I’ve worked in non-profit realms for my entire career, and the #1 thing I hear (and have experienced) at work is burnout Most people in the non-profit sector care deeply about the mission of an institution, and sometimes sacrifice their work (and other) health for the sake of it.
Recently I was feeling SUPER stretched thin (with the accompanying eye-twitch and no-sleep) and that’s just not how I wanted to live my life. My supervisor asked me to create a list of all the meetings I’m in and a list all my projects from high to low priority.
I was able to create a portfolio that included all my projects (including meeting agendas that are projects), add a custom field for priority for each and assess my workload with the workload feature. We continue to assess this on a regular basis together. I’m able to re-assign tasks to my team members and re-prioritize based on my schedule. My eye-twitch disappeared and I’m sleeping better!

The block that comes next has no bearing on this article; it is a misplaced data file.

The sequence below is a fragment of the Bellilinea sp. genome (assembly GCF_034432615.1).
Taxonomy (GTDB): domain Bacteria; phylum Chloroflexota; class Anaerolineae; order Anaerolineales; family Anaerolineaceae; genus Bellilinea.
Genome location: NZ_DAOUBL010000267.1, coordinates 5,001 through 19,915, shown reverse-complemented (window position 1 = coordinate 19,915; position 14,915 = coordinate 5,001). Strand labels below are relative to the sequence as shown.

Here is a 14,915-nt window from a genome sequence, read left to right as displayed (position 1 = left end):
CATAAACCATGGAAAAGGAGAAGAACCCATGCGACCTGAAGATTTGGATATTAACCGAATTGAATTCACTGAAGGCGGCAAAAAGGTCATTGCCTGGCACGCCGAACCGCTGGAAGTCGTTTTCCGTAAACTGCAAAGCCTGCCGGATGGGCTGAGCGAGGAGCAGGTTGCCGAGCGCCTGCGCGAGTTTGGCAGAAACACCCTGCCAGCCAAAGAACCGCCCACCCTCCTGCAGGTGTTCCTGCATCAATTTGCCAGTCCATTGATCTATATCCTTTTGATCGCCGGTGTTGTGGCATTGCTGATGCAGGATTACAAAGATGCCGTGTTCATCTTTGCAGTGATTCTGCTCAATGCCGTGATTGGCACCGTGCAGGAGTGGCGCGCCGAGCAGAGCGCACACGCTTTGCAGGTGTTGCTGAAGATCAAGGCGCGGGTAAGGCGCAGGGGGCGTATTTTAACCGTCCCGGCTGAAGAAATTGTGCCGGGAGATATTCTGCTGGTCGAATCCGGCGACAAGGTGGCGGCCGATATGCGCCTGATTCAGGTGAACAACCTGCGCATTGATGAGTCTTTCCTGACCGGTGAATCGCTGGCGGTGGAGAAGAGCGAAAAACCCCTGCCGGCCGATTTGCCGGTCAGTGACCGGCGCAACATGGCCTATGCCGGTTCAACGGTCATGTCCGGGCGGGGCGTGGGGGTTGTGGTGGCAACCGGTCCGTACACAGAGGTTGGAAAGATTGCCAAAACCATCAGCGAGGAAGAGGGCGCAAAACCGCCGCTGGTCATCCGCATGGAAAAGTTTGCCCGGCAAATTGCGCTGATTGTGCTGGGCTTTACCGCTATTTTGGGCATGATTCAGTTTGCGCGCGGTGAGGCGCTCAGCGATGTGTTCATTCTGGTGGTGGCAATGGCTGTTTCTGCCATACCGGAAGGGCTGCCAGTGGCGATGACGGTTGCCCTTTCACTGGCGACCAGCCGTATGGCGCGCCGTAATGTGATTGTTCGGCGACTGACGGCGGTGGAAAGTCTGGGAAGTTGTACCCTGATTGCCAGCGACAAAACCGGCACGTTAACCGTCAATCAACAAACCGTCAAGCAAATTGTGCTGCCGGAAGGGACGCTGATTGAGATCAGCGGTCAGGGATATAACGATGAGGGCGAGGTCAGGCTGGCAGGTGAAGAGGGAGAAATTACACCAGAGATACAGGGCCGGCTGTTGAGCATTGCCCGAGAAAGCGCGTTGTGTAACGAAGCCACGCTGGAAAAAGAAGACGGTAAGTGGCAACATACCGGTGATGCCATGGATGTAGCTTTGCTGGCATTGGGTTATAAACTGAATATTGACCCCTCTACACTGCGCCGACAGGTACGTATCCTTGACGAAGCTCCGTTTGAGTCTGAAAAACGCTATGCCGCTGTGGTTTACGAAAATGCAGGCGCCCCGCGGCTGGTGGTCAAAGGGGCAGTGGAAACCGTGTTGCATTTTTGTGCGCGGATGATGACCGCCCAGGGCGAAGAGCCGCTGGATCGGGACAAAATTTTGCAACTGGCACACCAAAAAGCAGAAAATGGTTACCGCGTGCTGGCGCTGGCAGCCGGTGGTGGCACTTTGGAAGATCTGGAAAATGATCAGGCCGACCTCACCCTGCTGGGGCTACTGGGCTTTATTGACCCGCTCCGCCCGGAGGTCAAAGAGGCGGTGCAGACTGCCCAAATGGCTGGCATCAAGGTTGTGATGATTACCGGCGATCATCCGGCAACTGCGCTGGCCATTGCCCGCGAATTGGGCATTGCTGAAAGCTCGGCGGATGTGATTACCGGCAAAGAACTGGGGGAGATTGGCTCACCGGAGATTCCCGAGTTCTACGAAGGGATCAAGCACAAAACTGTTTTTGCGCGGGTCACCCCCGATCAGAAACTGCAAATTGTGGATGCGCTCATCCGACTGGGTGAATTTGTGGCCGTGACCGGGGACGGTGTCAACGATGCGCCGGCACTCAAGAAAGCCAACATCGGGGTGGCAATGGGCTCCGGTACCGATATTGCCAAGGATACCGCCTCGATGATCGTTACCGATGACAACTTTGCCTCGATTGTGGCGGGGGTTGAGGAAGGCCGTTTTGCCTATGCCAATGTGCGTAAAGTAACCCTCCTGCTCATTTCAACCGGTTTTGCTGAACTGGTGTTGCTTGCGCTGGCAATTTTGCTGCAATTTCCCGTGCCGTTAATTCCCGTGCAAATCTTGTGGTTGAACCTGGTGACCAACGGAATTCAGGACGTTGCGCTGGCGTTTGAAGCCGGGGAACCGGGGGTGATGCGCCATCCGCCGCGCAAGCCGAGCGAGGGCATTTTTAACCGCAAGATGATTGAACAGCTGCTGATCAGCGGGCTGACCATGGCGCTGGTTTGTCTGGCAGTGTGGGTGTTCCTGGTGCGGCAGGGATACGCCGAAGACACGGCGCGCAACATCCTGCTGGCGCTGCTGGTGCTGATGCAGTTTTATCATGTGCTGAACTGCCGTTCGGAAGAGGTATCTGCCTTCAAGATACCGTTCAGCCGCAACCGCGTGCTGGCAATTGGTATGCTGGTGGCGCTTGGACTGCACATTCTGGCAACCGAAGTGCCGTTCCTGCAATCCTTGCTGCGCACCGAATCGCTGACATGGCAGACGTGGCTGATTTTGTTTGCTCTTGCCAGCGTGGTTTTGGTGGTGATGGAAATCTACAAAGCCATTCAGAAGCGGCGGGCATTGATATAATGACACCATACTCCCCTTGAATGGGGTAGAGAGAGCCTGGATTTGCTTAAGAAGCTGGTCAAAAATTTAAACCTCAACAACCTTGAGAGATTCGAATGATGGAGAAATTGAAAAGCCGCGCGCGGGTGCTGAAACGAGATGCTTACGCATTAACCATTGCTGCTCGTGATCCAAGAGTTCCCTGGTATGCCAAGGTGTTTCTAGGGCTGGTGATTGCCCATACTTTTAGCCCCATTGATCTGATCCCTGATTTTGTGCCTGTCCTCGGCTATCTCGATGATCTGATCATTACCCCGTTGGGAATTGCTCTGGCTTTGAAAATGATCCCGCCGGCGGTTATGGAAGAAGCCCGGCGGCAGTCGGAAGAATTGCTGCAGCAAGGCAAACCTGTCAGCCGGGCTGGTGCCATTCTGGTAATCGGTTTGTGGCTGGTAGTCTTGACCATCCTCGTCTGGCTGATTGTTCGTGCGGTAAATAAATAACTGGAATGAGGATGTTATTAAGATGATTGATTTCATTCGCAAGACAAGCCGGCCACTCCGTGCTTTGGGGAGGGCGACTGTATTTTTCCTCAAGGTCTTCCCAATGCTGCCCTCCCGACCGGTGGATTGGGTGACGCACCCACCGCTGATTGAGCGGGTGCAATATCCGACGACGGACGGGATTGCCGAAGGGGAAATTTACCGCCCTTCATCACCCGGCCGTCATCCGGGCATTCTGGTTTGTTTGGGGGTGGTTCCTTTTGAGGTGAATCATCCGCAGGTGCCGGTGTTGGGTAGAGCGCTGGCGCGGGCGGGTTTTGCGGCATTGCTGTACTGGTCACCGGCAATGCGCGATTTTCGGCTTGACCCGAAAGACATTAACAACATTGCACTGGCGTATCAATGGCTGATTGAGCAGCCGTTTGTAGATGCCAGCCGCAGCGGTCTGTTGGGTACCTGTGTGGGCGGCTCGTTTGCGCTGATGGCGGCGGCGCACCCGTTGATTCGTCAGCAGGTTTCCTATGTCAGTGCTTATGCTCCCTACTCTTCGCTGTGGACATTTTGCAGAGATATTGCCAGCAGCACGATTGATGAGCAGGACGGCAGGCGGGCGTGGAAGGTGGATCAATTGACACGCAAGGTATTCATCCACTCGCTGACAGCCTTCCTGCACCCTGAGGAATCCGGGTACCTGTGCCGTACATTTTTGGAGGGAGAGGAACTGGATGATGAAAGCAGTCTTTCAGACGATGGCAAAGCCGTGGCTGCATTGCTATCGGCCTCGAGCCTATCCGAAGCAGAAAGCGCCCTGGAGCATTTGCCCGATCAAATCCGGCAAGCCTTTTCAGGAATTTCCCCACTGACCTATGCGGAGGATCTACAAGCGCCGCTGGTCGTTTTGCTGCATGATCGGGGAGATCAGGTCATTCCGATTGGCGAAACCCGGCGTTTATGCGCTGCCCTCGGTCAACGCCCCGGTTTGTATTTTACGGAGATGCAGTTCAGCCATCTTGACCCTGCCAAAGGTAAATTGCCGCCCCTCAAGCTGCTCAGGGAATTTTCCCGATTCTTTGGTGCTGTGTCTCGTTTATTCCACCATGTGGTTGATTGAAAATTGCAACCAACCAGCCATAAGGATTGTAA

I’m originally from South Africa and currently in Boston for a few years. One of my teams are in fact a non-profit and we use Asana for everything. I hope Asana helps you to have less internal emails and get people that work on your cause part time or full time on the same page as it has helped us.
My tip for using Asana:
Turn off the email notifications. help your team to get into Asana and get your notification in their Asana inbox.
Make sure you understand and use My Tasks. Its a hidden gem in Asana and people either love it or hate it (If they do not understand how to use it)